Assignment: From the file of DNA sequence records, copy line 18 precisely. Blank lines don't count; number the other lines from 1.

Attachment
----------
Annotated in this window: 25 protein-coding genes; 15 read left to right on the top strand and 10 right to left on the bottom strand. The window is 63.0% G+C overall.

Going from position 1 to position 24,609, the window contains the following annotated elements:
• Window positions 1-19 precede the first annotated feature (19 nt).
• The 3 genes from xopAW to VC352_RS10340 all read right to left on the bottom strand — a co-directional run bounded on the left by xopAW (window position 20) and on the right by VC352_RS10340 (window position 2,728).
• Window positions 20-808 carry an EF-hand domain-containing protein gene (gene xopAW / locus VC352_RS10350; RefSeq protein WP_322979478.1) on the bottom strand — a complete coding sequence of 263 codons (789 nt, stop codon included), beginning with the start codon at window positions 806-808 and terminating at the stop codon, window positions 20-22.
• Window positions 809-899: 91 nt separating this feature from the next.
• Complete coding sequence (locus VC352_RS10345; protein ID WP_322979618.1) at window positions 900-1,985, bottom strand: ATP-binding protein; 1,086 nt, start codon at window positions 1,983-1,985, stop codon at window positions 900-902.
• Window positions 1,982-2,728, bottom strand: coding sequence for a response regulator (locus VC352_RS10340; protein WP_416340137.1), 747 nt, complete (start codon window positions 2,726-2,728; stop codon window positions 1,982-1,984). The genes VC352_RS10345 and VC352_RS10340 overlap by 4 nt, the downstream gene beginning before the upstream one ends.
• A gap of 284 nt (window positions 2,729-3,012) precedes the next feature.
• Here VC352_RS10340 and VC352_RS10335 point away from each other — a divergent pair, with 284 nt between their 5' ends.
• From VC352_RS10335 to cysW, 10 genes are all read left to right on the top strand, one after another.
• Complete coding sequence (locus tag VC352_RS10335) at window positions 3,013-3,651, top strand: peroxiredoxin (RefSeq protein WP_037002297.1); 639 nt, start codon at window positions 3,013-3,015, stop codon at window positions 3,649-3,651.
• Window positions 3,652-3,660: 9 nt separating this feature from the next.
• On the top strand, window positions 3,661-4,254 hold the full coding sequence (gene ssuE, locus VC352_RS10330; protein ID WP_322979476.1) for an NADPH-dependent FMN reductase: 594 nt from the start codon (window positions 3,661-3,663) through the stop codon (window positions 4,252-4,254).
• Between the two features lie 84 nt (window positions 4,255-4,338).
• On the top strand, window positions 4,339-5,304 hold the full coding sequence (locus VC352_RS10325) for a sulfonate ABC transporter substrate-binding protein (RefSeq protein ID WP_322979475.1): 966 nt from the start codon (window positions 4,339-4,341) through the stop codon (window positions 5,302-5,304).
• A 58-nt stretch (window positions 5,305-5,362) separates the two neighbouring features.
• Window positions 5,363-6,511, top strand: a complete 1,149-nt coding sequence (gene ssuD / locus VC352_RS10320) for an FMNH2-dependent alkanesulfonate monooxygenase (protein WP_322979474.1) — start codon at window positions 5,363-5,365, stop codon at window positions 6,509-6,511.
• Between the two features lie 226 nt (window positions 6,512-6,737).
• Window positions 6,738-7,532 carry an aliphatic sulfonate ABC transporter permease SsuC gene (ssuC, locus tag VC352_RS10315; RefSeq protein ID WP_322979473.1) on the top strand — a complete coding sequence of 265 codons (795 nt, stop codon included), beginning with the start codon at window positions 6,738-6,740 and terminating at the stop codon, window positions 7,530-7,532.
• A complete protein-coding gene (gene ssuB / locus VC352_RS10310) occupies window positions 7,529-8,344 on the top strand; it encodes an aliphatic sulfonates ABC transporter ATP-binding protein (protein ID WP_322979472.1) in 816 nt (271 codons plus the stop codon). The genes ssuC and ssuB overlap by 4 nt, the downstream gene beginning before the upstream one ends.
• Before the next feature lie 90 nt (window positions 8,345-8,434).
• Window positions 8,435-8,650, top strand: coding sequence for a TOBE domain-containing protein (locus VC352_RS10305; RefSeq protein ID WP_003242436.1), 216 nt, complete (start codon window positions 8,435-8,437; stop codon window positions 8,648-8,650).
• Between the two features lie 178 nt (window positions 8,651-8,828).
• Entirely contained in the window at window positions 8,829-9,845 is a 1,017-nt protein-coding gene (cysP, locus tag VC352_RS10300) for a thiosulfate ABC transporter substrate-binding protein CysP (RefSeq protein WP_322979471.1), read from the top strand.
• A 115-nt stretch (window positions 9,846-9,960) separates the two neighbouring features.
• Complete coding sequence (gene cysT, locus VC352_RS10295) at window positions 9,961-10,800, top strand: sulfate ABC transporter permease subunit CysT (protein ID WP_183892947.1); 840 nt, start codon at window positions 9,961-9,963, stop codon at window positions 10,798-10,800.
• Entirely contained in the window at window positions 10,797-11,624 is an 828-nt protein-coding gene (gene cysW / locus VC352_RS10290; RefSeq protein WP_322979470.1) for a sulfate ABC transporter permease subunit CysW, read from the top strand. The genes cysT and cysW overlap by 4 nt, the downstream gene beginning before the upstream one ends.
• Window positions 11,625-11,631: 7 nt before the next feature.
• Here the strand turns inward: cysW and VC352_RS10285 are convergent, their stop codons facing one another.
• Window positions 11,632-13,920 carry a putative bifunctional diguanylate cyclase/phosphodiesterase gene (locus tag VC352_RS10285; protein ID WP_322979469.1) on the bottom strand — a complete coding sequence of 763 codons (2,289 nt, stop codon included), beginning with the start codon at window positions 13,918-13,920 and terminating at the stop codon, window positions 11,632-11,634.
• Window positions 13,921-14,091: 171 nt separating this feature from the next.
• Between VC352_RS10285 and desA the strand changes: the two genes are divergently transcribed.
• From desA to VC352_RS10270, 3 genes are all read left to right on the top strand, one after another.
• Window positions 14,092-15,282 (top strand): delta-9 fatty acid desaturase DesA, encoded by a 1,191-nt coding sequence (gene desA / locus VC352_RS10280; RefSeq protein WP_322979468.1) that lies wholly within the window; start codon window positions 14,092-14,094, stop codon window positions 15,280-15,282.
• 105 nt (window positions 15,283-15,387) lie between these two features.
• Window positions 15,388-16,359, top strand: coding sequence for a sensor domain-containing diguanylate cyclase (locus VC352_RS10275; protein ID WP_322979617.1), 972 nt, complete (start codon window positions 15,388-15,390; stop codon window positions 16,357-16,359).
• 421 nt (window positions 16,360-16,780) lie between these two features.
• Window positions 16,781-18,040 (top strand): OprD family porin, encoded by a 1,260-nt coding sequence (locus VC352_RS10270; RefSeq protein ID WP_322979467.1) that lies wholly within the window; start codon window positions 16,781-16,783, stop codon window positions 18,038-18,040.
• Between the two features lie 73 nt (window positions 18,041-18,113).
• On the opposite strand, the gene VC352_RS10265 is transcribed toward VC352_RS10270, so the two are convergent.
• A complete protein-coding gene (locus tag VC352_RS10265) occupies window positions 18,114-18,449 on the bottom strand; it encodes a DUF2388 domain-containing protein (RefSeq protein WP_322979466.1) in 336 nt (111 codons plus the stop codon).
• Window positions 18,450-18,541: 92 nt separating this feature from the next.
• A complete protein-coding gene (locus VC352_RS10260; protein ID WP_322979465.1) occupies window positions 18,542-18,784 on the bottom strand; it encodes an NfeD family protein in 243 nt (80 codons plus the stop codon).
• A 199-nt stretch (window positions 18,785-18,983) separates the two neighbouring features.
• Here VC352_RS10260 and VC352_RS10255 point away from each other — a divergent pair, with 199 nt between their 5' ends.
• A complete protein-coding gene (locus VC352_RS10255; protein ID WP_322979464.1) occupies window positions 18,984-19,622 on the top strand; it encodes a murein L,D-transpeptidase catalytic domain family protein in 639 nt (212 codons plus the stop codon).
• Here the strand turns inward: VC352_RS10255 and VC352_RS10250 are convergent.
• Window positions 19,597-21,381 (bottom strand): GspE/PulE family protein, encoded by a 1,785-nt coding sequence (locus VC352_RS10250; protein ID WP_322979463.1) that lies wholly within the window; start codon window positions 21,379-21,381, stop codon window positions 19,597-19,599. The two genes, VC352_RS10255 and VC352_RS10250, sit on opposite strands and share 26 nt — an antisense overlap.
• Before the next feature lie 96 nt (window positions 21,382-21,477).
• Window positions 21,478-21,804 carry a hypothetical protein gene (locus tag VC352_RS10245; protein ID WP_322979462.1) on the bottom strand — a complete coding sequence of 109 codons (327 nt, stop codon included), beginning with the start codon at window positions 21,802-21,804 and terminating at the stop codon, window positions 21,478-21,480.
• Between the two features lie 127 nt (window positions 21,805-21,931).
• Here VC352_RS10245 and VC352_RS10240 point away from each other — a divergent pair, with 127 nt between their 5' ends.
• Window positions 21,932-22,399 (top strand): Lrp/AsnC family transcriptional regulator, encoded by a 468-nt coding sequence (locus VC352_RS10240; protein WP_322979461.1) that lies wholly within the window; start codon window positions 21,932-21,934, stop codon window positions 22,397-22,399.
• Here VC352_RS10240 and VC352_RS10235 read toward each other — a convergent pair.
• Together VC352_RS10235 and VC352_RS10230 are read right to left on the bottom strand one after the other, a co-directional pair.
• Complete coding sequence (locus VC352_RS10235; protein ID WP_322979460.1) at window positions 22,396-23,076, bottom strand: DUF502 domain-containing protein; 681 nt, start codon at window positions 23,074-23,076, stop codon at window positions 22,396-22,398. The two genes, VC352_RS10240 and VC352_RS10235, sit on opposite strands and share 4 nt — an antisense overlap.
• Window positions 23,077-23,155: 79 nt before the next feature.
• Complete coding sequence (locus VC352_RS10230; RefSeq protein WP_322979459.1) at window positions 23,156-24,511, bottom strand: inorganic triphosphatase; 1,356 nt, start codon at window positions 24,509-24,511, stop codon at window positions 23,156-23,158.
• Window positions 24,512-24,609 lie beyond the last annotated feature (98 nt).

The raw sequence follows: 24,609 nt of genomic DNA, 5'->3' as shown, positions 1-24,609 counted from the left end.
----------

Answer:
• Window positions 5,363-6,511, top strand: a complete 1,149-nt coding sequence (gene ssuD / locus VC352_RS10320) for an FMNH2-dependent alkanesulfonate monooxygenase (protein WP_322979474.1) — start codon at window positions 5,363-5,365, stop codon at window positions 6,509-6,511.